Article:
On a still night
in the darkness of a clean sky
the breeze weaves a quiet tale.
Looking on in lonely splendor
the stars smile and nod their heads
as it pleases them
looking for a cloud as a pillow
and drifting into sleep.
It is a grand old song sung countless times
through many years of life.
The story is written across an inky-black sky,
punctuated with little diamond chips of light.
I was sixteen or seventeen when I wrote this poem, on a summer night with my bedroom windows open–we had no air conditioning so they had to be open–my bed placed right next to three south-facing windows. I would lie there and look at the sky and listen to two whippoorwills, one in the juniper trees a hundred yards to the east and another in one of the pecans near the house, calling to each other and answering, singing their ancient songs.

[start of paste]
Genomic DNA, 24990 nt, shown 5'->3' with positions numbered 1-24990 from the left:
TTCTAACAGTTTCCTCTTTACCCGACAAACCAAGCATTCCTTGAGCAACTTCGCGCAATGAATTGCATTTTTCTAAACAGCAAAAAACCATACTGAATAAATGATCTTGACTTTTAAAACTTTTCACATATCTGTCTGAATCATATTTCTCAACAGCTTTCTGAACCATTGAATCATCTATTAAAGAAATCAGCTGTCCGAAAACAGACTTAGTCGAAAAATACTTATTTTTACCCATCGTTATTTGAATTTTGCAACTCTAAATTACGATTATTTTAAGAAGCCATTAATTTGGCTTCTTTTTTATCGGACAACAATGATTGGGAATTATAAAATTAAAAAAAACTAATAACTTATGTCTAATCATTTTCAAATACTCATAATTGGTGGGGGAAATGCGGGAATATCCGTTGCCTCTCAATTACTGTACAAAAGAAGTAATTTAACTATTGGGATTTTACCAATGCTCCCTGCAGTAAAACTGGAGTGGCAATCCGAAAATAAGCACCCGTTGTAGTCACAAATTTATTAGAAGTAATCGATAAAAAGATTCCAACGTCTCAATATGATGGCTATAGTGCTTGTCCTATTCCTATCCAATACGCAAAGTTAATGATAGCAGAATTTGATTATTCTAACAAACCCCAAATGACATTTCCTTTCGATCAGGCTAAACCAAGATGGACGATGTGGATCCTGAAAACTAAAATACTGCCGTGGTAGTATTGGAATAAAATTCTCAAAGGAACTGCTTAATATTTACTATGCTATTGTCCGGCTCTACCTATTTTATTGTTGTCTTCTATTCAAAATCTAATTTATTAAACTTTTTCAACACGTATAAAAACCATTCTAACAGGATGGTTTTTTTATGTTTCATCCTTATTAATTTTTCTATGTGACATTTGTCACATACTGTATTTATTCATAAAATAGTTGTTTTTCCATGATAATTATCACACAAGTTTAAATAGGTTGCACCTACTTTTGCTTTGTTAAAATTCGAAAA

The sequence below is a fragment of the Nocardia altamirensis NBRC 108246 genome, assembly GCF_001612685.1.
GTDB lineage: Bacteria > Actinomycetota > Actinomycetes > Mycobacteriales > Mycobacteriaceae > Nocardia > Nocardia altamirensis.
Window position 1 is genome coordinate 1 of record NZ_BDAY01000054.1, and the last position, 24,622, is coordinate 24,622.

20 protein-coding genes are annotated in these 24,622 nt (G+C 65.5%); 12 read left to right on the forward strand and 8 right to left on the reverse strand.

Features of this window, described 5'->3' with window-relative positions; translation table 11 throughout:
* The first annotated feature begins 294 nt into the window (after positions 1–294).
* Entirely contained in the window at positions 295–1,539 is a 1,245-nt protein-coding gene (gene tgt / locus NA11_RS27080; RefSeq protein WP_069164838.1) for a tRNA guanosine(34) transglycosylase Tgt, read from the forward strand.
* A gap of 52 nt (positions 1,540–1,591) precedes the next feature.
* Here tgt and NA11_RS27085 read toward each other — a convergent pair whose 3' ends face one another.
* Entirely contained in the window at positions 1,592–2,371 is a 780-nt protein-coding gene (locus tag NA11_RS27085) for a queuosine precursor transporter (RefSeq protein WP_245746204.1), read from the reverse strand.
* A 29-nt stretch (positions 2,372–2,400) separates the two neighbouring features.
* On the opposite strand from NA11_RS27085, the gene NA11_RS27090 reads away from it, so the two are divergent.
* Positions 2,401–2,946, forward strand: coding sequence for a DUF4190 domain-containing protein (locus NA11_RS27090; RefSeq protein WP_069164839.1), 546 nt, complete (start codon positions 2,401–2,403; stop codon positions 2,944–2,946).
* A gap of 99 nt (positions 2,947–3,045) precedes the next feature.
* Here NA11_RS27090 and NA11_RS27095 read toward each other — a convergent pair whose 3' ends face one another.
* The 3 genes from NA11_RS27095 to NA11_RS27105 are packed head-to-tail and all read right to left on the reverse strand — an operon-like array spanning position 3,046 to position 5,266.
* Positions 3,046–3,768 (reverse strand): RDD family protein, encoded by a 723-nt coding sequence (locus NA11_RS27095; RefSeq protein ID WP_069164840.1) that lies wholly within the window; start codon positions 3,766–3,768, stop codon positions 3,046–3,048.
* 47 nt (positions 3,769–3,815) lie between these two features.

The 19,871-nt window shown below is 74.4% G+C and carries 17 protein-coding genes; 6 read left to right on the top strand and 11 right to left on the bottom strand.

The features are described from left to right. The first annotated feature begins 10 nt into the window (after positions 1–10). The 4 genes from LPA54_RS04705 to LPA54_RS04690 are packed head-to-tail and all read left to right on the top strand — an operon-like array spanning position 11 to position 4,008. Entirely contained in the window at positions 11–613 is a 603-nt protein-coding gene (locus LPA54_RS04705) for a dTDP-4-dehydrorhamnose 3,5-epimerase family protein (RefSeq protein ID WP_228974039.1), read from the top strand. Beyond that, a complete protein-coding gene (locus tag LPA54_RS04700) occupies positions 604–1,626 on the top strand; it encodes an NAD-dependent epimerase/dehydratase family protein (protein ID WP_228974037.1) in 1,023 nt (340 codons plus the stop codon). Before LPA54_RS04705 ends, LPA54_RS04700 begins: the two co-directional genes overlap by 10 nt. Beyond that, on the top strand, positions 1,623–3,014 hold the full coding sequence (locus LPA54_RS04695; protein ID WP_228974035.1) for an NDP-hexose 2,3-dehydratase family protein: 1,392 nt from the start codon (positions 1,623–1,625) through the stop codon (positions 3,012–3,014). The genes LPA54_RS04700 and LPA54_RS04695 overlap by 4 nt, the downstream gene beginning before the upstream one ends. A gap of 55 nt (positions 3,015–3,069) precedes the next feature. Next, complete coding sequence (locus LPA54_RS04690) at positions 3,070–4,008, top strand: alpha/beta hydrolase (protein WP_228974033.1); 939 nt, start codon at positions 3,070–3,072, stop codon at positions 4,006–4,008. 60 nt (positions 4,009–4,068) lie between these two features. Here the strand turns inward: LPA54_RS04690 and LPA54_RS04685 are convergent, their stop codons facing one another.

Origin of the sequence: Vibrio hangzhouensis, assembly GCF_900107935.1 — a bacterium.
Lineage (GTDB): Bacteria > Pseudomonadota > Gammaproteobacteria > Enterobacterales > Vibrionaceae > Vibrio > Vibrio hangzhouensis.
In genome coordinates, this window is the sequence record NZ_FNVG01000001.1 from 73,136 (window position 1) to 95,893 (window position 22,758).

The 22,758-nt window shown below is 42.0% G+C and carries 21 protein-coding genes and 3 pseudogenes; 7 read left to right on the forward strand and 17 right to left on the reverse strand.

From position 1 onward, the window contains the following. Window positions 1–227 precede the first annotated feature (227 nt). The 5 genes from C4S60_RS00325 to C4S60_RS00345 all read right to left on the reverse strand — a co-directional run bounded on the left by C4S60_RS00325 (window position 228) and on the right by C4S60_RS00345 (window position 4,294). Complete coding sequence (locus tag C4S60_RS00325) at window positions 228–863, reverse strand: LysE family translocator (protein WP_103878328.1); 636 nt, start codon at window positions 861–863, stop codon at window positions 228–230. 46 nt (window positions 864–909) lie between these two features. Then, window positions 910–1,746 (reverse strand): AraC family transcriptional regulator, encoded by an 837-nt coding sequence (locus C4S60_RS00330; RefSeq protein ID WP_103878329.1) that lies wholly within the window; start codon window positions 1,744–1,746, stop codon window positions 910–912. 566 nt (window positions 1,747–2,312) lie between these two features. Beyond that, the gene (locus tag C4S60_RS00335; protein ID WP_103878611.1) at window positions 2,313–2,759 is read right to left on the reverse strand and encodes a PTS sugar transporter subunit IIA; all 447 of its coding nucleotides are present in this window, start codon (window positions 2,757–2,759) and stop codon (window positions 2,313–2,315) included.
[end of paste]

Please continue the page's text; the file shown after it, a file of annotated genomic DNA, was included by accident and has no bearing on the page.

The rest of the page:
A lovely longing and awe rose within me and I felt just on the brink of understanding the primordial story of the earth. I loved the pastures and fields around that house, as rich and intriguing and full of inscrutable life in the daytime as at night, and though I knew firsthand the physical labor and financial hardships that went with the rural agricultural life of my family, I felt an unalterable connection to the landscape.
The melody I first heard there remains the theme song of the smallest, most important moments of my life, as I seek ordinary moments of grace. When I’m quiet, I can still believe that the story of the ancient earth lies near for the reading.
Complete the following: On a still night . . .
Have you ever felt you were just on the verge of knowing? Describe that moment.